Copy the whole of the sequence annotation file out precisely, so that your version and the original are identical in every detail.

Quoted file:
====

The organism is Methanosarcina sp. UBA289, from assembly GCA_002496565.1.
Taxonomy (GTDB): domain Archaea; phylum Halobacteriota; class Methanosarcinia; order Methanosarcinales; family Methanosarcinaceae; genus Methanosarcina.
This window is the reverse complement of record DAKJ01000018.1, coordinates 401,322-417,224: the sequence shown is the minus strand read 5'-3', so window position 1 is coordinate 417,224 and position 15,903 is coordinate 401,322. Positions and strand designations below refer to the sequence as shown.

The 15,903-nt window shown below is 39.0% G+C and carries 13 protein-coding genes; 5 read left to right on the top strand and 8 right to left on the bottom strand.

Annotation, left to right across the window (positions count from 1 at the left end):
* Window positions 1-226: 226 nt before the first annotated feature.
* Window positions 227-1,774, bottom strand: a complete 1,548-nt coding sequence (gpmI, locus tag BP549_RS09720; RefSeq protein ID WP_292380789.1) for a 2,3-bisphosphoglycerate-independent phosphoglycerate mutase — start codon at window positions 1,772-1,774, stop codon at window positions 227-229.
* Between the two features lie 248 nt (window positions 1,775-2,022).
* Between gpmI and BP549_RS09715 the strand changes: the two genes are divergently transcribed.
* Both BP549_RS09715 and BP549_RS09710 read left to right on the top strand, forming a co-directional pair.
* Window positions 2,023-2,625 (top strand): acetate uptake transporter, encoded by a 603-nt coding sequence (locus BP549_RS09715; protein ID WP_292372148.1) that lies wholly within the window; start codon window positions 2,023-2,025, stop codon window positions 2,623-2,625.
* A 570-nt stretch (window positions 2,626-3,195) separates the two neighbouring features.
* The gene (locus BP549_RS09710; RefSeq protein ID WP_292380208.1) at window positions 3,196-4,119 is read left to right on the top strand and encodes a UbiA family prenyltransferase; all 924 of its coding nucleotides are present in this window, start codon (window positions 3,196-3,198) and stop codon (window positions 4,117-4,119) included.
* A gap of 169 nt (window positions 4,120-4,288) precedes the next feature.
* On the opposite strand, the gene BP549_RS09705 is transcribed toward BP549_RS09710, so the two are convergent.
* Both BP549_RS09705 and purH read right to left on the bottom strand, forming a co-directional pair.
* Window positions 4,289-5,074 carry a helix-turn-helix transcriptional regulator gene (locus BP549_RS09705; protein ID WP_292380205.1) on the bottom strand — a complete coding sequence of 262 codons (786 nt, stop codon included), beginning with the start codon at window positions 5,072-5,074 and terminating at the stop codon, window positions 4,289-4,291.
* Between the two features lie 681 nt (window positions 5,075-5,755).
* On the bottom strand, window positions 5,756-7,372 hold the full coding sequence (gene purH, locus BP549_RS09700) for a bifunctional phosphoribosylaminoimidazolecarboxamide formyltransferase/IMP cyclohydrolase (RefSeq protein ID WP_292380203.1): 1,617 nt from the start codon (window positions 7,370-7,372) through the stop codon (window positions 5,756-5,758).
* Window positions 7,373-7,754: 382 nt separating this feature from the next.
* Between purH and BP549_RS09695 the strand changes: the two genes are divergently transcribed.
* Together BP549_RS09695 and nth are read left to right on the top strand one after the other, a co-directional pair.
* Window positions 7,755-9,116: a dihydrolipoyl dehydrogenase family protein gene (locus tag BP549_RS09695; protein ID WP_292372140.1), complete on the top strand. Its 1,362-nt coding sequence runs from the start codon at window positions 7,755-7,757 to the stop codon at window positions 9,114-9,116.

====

The organism is Methanosarcina sp. UBA289, from assembly GCA_002496565.1.
Taxonomy (GTDB): domain Archaea; phylum Halobacteriota; class Methanosarcinia; order Methanosarcinales; family Methanosarcinaceae; genus Methanosarcina.
This window is the reverse complement of record DAKJ01000018.1, coordinates 401,322-417,224: the sequence shown is the minus strand read 5'-3', so window position 1 is coordinate 417,224 and position 15,903 is coordinate 401,322. Positions and strand designations below refer to the sequence as shown.

The 15,903-nt window shown below is 39.0% G+C and carries 13 protein-coding genes; 5 read left to right on the top strand and 8 right to left on the bottom strand.

Annotation, left to right across the window (positions count from 1 at the left end):
* Window positions 1-226: 226 nt before the first annotated feature.
* Window positions 227-1,774, bottom strand: a complete 1,548-nt coding sequence (gpmI, locus tag BP549_RS09720; RefSeq protein ID WP_292380789.1) for a 2,3-bisphosphoglycerate-independent phosphoglycerate mutase — start codon at window positions 1,772-1,774, stop codon at window positions 227-229.
* Between the two features lie 248 nt (window positions 1,775-2,022).
* Between gpmI and BP549_RS09715 the strand changes: the two genes are divergently transcribed.
* Both BP549_RS09715 and BP549_RS09710 read left to right on the top strand, forming a co-directional pair.
* Window positions 2,023-2,625 (top strand): acetate uptake transporter, encoded by a 603-nt coding sequence (locus BP549_RS09715; protein ID WP_292372148.1) that lies wholly within the window; start codon window positions 2,023-2,025, stop codon window positions 2,623-2,625.
* A 570-nt stretch (window positions 2,626-3,195) separates the two neighbouring features.
* The gene (locus BP549_RS09710; RefSeq protein ID WP_292380208.1) at window positions 3,196-4,119 is read left to right on the top strand and encodes a UbiA family prenyltransferase; all 924 of its coding nucleotides are present in this window, start codon (window positions 3,196-3,198) and stop codon (window positions 4,117-4,119) included.
* A gap of 169 nt (window positions 4,120-4,288) precedes the next feature.
* On the opposite strand, the gene BP549_RS09705 is transcribed toward BP549_RS09710, so the two are convergent.
* Both BP549_RS09705 and purH read right to left on the bottom strand, forming a co-directional pair.
* Window positions 4,289-5,074 carry a helix-turn-helix transcriptional regulator gene (locus BP549_RS09705; protein ID WP_292380205.1) on the bottom strand — a complete coding sequence of 262 codons (786 nt, stop codon included), beginning with the start codon at window positions 5,072-5,074 and terminating at the stop codon, window positions 4,289-4,291.
* Between the two features lie 681 nt (window positions 5,075-5,755).
* On the bottom strand, window positions 5,756-7,372 hold the full coding sequence (gene purH, locus BP549_RS09700) for a bifunctional phosphoribosylaminoimidazolecarboxamide formyltransferase/IMP cyclohydrolase (RefSeq protein ID WP_292380203.1): 1,617 nt from the start codon (window positions 7,370-7,372) through the stop codon (window positions 5,756-5,758).
* Window positions 7,373-7,754: 382 nt separating this feature from the next.
* Between purH and BP549_RS09695 the strand changes: the two genes are divergently transcribed.
* Together BP549_RS09695 and nth are read left to right on the top strand one after the other, a co-directional pair.
* Window positions 7,755-9,116: a dihydrolipoyl dehydrogenase family protein gene (locus tag BP549_RS09695; protein ID WP_292372140.1), complete on the top strand. Its 1,362-nt coding sequence runs from the start codon at window positions 7,755-7,757 to the stop codon at window positions 9,114-9,116.